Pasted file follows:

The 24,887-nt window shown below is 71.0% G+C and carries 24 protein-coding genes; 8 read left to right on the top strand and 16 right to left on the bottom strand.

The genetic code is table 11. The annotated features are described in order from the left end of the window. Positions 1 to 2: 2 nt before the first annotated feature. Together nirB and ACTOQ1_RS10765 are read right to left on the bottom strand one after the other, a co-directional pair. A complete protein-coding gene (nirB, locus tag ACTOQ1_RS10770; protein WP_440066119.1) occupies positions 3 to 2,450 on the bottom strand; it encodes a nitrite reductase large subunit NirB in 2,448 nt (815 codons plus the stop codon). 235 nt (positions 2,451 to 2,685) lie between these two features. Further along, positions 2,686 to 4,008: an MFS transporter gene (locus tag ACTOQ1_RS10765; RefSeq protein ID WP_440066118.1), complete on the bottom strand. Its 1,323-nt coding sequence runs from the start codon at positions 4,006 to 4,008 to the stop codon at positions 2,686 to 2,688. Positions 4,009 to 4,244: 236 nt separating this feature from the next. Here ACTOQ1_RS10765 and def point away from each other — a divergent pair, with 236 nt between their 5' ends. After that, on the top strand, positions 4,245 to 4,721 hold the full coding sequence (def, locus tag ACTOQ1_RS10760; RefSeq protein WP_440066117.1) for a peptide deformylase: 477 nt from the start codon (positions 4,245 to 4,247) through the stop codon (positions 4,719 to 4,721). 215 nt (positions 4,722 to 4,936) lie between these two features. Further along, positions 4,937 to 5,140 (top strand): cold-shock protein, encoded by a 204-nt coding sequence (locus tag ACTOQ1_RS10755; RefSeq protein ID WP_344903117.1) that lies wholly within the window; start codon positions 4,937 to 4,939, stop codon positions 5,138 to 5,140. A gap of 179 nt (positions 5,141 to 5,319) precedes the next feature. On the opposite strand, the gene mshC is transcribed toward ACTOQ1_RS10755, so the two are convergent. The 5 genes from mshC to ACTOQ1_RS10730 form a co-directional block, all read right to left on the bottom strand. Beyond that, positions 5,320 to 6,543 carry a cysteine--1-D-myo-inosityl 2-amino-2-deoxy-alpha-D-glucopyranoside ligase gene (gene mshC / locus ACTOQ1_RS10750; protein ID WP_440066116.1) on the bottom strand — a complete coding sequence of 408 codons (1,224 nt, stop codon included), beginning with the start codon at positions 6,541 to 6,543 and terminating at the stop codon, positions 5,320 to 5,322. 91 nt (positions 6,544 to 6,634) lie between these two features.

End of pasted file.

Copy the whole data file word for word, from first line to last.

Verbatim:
The 24,887-nt window shown below is 71.0% G+C and carries 24 protein-coding genes; 8 read left to right on the top strand and 16 right to left on the bottom strand.

The genetic code is table 11. The annotated features are described in order from the left end of the window. Positions 1 to 2: 2 nt before the first annotated feature. Together nirB and ACTOQ1_RS10765 are read right to left on the bottom strand one after the other, a co-directional pair. A complete protein-coding gene (nirB, locus tag ACTOQ1_RS10770; protein WP_440066119.1) occupies positions 3 to 2,450 on the bottom strand; it encodes a nitrite reductase large subunit NirB in 2,448 nt (815 codons plus the stop codon). 235 nt (positions 2,451 to 2,685) lie between these two features. Further along, positions 2,686 to 4,008: an MFS transporter gene (locus tag ACTOQ1_RS10765; RefSeq protein ID WP_440066118.1), complete on the bottom strand. Its 1,323-nt coding sequence runs from the start codon at positions 4,006 to 4,008 to the stop codon at positions 2,686 to 2,688. Positions 4,009 to 4,244: 236 nt separating this feature from the next. Here ACTOQ1_RS10765 and def point away from each other — a divergent pair, with 236 nt between their 5' ends. After that, on the top strand, positions 4,245 to 4,721 hold the full coding sequence (def, locus tag ACTOQ1_RS10760; RefSeq protein WP_440066117.1) for a peptide deformylase: 477 nt from the start codon (positions 4,245 to 4,247) through the stop codon (positions 4,719 to 4,721). 215 nt (positions 4,722 to 4,936) lie between these two features. Further along, positions 4,937 to 5,140 (top strand): cold-shock protein, encoded by a 204-nt coding sequence (locus tag ACTOQ1_RS10755; RefSeq protein ID WP_344903117.1) that lies wholly within the window; start codon positions 4,937 to 4,939, stop codon positions 5,138 to 5,140. A gap of 179 nt (positions 5,141 to 5,319) precedes the next feature. On the opposite strand, the gene mshC is transcribed toward ACTOQ1_RS10755, so the two are convergent. The 5 genes from mshC to ACTOQ1_RS10730 form a co-directional block, all read right to left on the bottom strand. Beyond that, positions 5,320 to 6,543 carry a cysteine--1-D-myo-inosityl 2-amino-2-deoxy-alpha-D-glucopyranoside ligase gene (gene mshC / locus ACTOQ1_RS10750; protein ID WP_440066116.1) on the bottom strand — a complete coding sequence of 408 codons (1,224 nt, stop codon included), beginning with the start codon at positions 6,541 to 6,543 and terminating at the stop codon, positions 5,320 to 5,322. 91 nt (positions 6,544 to 6,634) lie between these two features.